This study is a systematic review, carried out by searching the databases Scopus, Pubmed, Lilacs, Scielo and PEDro. The study was approved by the PROSPERO platform, under protocol number CRD42016049855 and carried out according to PRISMA guidelines 30. Cross-sectional studies were selected in English and Portuguese, without filtering the year of publication and the language of origin of the studies. Data collection was performed in the period of March 2017.

For the selection of the articles, 16 descriptors were used, associated with the Boolean operators “AND” and “OR”. The following search strategy was used: Exercise test OR Exercise testing OR Cardiopulmonary exercise test OR Cardiopulmonary exercise testing OR Peak oxygen uptake OR Maximal oxygen consumption OR Exercise tolerance OR Exercise capacity AND Heart rate OR Heart rates OR Pulse rate OR Pulse rates OR Heart rate control OR Cardiac chronotropic OR Predictive value test AND Predictive equations. These descriptors should be at least in the title, abstract or keywords. Furthermore, possible articles to compose the present work were investigated in the references of the studies included in this review (gray literature).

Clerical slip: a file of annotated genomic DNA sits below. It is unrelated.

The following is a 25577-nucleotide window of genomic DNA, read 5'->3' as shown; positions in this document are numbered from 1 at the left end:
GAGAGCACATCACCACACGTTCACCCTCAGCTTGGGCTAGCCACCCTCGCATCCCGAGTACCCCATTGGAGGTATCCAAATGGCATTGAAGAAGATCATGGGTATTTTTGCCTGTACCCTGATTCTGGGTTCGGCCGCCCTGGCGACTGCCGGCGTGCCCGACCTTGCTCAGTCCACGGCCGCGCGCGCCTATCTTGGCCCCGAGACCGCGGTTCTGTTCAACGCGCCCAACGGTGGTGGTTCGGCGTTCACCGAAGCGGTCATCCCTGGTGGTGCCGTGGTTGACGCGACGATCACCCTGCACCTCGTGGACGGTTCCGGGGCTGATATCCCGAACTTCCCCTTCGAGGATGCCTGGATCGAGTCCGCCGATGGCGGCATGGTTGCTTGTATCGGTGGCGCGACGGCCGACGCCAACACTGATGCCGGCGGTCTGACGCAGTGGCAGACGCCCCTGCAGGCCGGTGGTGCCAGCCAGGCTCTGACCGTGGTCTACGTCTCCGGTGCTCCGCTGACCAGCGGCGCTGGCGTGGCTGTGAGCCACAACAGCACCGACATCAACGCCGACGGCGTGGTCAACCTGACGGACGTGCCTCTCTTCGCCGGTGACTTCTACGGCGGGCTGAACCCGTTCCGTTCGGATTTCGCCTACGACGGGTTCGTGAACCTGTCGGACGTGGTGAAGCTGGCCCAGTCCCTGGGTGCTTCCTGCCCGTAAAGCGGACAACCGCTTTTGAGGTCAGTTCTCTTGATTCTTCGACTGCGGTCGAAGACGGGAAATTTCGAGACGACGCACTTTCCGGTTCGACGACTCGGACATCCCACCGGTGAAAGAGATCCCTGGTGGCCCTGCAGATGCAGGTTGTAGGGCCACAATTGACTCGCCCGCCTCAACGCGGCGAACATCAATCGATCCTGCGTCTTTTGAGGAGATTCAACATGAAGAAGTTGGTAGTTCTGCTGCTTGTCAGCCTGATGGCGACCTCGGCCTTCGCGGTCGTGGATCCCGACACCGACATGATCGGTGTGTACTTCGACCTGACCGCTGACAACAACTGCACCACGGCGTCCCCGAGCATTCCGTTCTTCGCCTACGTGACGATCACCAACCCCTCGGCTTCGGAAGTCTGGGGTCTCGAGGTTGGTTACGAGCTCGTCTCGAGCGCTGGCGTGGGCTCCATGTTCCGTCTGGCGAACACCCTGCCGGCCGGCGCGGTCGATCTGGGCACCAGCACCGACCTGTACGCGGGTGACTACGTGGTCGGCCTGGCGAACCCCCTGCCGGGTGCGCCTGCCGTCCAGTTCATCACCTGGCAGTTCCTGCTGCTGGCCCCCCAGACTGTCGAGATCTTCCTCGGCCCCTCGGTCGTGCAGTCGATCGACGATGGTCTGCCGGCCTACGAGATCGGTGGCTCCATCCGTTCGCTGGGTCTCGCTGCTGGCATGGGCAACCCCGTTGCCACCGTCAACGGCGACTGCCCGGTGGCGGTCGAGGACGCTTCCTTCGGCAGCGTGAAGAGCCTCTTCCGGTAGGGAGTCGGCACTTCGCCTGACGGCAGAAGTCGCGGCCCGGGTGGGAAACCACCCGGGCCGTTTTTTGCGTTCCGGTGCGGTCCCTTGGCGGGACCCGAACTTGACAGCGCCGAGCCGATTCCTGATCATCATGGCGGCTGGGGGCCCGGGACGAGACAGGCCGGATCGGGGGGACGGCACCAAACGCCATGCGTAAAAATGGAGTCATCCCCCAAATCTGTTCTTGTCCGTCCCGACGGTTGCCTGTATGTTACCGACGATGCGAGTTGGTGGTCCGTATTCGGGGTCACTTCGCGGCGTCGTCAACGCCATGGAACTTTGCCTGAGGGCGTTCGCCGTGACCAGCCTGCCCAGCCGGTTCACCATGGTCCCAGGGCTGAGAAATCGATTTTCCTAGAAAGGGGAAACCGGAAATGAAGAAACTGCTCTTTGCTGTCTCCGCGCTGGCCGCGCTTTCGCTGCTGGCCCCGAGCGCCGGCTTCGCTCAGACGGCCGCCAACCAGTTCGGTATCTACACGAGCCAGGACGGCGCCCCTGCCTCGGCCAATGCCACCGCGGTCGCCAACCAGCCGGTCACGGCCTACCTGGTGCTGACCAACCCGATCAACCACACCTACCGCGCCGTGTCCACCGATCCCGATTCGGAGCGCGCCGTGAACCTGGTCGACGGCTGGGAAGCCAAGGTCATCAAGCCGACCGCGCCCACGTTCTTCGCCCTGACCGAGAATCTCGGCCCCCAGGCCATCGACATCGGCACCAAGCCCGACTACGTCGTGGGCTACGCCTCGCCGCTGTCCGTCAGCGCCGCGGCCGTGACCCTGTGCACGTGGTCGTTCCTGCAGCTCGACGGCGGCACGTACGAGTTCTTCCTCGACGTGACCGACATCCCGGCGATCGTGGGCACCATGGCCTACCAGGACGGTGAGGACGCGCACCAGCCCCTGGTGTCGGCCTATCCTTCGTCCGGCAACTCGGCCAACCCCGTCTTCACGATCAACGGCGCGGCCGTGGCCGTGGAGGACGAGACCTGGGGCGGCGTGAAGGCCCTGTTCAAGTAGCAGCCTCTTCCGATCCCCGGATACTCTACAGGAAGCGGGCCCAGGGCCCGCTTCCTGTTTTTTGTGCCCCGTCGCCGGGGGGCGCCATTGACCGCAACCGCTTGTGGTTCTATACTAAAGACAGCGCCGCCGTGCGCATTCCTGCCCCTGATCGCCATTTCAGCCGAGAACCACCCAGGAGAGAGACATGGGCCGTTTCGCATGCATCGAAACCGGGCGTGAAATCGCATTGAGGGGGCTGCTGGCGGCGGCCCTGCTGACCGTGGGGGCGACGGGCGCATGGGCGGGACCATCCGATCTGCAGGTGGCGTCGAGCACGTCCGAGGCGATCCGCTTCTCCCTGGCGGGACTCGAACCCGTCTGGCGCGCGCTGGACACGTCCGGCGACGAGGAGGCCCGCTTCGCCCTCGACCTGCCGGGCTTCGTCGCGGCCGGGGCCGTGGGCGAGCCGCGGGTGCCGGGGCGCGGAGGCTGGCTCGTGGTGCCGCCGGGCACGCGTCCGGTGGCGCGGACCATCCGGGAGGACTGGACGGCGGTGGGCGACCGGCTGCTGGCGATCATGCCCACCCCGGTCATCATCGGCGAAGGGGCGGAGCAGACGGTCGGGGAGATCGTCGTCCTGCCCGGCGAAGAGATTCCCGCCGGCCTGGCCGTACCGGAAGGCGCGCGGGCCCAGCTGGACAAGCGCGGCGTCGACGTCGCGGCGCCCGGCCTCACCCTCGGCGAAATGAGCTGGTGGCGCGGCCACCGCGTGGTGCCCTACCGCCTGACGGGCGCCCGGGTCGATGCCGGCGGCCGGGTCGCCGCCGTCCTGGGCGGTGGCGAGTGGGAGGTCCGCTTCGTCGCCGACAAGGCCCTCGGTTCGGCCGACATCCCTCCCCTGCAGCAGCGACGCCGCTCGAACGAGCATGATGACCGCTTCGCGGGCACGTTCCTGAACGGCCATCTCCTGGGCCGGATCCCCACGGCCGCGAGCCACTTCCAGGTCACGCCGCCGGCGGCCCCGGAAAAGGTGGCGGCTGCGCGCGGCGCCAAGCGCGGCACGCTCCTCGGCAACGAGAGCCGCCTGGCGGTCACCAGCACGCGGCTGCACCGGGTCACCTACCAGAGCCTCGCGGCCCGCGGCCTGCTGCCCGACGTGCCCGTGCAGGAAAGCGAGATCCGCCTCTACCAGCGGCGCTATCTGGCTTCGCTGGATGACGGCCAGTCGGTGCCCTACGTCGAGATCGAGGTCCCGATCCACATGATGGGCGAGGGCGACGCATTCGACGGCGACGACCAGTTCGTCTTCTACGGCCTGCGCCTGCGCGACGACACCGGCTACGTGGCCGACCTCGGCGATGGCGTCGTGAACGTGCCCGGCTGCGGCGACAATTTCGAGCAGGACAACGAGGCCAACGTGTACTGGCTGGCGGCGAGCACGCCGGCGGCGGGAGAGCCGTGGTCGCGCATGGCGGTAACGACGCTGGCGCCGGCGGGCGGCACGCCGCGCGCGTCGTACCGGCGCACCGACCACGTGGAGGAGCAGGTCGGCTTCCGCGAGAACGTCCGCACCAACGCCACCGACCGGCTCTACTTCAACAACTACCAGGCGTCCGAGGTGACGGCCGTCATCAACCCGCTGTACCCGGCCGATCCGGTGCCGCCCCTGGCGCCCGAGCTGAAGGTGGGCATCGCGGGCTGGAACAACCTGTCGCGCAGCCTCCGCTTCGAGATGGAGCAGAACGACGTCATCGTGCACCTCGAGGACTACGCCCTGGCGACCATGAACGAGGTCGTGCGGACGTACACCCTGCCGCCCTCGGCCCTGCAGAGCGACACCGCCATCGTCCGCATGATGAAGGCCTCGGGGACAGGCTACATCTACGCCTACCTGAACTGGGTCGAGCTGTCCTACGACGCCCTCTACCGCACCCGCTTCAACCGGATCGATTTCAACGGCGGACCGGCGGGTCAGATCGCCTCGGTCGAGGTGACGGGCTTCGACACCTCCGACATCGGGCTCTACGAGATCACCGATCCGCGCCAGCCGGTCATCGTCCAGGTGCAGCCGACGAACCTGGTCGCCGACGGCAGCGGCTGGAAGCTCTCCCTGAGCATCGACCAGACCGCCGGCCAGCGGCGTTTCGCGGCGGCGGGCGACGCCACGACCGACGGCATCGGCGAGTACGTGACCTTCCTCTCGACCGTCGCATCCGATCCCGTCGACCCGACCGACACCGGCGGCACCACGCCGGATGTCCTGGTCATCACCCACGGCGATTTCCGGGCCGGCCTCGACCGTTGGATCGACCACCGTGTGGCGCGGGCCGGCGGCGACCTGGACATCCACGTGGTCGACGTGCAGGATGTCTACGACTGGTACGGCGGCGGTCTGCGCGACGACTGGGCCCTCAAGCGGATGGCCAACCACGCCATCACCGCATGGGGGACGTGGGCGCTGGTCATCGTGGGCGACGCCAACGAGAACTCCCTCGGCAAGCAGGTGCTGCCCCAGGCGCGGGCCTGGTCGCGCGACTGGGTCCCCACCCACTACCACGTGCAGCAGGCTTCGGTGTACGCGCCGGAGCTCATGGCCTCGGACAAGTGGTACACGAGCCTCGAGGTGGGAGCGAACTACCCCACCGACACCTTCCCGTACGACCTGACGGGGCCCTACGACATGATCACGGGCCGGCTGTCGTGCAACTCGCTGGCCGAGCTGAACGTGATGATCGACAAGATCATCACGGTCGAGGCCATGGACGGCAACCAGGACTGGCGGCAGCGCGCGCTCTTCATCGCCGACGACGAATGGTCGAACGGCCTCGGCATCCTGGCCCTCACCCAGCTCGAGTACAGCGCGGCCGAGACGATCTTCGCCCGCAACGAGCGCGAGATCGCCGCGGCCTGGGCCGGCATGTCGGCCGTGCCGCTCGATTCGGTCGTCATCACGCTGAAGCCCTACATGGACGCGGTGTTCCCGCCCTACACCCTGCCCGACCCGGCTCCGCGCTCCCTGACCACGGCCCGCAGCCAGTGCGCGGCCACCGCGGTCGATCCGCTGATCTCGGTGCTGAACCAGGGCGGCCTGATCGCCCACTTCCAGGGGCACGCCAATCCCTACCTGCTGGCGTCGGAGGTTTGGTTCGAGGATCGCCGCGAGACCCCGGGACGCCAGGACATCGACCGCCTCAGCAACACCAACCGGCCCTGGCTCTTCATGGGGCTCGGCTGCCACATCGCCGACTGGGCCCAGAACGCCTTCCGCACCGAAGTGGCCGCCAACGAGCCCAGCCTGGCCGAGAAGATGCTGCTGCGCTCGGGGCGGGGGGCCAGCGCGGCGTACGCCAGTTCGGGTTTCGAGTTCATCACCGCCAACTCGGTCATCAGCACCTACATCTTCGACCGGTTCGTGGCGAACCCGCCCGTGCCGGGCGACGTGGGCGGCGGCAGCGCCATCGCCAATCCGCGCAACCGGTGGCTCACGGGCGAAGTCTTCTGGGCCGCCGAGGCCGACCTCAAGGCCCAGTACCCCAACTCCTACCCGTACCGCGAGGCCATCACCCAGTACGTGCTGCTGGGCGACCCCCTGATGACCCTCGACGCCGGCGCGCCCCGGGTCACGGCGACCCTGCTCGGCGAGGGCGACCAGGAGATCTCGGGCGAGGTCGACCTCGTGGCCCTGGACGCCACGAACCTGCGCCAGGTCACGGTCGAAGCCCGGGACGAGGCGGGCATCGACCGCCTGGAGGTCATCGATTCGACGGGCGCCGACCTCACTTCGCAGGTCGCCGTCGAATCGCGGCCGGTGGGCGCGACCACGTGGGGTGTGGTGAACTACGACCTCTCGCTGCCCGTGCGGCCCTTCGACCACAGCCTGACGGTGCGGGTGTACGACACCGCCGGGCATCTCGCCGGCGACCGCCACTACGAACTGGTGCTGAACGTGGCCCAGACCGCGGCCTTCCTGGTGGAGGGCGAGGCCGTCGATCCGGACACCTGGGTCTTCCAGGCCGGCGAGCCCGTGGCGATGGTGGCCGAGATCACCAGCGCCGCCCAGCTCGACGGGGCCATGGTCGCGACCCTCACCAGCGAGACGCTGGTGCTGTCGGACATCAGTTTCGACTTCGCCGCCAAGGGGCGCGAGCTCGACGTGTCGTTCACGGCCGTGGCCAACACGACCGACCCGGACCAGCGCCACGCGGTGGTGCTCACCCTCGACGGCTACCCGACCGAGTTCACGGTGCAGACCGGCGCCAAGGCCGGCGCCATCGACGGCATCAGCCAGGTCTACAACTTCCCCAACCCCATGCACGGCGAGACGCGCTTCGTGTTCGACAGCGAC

The inclusion criteria included studies with an observational design that compared the measured HRmax values obtained by maximal tests (HRmax > 180 bpm [sample mean]) 29 with the results estimated by predictive equations in child and adolescent athletes (aged up to 18). Moreover, it was chosen to include studies that showed at least the difference of HRmax (predicted by some predictive equations - measured value in the sample [called Δ]). The definition of athletes was based on the criteria of each author, including, any practice of sports activity. On the other hand, articles that evaluated HRmax in the non-athlete pediatric population, that only correlated measured HRmax data with values estimated by different predictive formulas (without disclosure of the above data), in addition to those using submaximal tests as well as literature review articles, letters to the reviewer and expert opinion were excluded from this study.